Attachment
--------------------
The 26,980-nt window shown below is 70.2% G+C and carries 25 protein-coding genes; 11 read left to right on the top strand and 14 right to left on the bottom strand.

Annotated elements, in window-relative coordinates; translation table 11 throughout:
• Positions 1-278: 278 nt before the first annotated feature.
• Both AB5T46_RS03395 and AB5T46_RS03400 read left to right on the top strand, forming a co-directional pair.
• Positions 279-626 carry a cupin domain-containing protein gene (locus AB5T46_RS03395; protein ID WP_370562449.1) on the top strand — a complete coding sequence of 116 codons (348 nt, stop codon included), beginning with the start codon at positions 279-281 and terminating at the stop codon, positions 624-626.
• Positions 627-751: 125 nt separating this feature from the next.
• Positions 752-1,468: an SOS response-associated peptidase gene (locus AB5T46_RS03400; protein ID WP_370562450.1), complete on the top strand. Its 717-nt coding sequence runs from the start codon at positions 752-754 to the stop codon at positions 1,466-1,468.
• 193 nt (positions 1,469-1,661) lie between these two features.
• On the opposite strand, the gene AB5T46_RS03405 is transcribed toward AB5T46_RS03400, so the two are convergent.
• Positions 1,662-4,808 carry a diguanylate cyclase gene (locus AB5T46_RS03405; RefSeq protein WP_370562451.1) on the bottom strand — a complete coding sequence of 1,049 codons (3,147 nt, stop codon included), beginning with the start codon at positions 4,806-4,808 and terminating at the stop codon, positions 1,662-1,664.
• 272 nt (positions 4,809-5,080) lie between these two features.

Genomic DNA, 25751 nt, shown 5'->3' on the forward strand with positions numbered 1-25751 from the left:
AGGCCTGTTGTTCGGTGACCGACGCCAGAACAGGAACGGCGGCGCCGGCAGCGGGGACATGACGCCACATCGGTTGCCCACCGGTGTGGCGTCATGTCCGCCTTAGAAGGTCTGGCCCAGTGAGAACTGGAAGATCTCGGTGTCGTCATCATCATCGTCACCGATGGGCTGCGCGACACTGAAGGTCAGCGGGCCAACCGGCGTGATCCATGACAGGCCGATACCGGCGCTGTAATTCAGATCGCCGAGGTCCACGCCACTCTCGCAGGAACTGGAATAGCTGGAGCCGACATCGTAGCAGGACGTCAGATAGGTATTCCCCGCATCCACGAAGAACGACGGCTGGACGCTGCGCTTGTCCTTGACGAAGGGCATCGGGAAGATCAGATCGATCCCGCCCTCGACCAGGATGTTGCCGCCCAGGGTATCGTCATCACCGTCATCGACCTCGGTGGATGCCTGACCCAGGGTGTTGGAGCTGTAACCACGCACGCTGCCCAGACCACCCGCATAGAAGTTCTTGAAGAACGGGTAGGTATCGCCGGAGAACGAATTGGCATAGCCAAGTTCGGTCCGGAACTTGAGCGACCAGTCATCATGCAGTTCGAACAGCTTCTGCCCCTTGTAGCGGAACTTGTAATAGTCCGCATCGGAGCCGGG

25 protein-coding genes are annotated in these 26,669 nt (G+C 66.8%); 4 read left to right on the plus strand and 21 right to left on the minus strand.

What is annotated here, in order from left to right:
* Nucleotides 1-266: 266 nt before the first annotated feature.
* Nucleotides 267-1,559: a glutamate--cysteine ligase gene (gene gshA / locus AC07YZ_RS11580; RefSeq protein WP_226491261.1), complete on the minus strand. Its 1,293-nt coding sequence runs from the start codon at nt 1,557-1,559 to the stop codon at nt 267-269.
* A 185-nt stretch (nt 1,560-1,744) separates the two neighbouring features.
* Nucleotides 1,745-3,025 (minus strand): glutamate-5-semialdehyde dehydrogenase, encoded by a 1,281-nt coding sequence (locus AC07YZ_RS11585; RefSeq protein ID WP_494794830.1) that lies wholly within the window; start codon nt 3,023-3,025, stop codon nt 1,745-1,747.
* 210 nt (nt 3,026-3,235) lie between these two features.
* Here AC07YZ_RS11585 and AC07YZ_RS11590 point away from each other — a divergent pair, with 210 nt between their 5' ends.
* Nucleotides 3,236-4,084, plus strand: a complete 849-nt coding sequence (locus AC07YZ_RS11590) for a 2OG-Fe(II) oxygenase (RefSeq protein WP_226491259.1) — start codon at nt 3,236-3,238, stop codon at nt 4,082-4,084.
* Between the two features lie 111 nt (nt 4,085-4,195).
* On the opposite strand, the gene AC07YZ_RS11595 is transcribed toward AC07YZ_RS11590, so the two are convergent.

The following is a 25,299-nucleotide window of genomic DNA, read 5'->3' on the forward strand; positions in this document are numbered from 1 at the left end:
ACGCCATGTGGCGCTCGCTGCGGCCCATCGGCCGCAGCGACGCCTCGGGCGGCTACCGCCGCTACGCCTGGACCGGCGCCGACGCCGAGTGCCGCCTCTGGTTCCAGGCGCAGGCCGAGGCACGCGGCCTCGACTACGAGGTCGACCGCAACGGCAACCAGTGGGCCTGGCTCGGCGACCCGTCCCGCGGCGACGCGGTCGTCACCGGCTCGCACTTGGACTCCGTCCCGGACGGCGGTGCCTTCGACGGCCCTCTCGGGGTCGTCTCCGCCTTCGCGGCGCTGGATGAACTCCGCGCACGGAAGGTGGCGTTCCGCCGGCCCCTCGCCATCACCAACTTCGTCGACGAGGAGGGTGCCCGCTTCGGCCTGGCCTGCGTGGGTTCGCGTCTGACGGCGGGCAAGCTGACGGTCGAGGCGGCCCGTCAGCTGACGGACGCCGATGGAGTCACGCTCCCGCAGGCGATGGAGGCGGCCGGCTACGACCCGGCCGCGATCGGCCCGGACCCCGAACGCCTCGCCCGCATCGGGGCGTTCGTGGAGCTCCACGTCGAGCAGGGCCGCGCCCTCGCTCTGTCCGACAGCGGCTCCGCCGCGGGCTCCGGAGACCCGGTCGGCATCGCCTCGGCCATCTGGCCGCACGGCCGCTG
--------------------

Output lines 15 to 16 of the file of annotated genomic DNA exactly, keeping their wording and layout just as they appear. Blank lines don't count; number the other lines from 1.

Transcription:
What is annotated here, in order from left to right:
* Nucleotides 1-266: 266 nt before the first annotated feature.